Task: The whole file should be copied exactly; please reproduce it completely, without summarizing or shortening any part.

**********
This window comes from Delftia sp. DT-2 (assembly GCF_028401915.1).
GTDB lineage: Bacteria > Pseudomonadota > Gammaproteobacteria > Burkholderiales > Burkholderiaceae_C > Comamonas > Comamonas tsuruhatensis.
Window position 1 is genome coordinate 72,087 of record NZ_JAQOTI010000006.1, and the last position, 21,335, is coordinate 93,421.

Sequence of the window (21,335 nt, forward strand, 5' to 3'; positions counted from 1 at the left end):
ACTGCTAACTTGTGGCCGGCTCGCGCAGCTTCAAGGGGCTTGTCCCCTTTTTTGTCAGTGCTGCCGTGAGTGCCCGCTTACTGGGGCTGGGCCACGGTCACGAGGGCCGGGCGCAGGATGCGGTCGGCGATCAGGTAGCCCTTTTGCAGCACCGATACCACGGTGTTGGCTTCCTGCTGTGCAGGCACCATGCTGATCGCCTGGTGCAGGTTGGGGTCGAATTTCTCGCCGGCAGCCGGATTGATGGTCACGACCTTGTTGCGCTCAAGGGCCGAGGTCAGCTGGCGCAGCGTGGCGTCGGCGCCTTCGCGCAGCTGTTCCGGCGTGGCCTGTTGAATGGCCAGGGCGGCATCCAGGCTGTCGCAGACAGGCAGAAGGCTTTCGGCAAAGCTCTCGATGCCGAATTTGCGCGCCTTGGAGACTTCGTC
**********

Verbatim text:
This window comes from Delftia sp. DT-2 (assembly GCF_028401915.1).
GTDB lineage: Bacteria > Pseudomonadota > Gammaproteobacteria > Burkholderiales > Burkholderiaceae_C > Comamonas > Comamonas tsuruhatensis.
Window position 1 is genome coordinate 72,087 of record NZ_JAQOTI010000006.1, and the last position, 21,335, is coordinate 93,421.

Sequence of the window (21,335 nt, forward strand, 5' to 3'; positions counted from 1 at the left end):
ACTGCTAACTTGTGGCCGGCTCGCGCAGCTTCAAGGGGCTTGTCCCCTTTTTTGTCAGTGCTGCCGTGAGTGCCCGCTTACTGGGGCTGGGCCACGGTCACGAGGGCCGGGCGCAGGATGCGGTCGGCGATCAGGTAGCCCTTTTGCAGCACCGATACCACGGTGTTGGCTTCCTGCTGTGCAGGCACCATGCTGATCGCCTGGTGCAGGTTGGGGTCGAATTTCTCGCCGGCAGCCGGATTGATGGTCACGACCTTGTTGCGCTCAAGGGCCGAGGTCAGCTGGCGCAGCGTGGCGTCGGCGCCTTCGCGCAGCTGTTCCGGCGTGGCCTGTTGAATGGCCAGGGCGGCATCCAGGCTGTCGCAGACAGGCAGAAGGCTTTCGGCAAAGCTCTCGATGCCGAATTTGCGCGCCTTGGAGACTTCGTC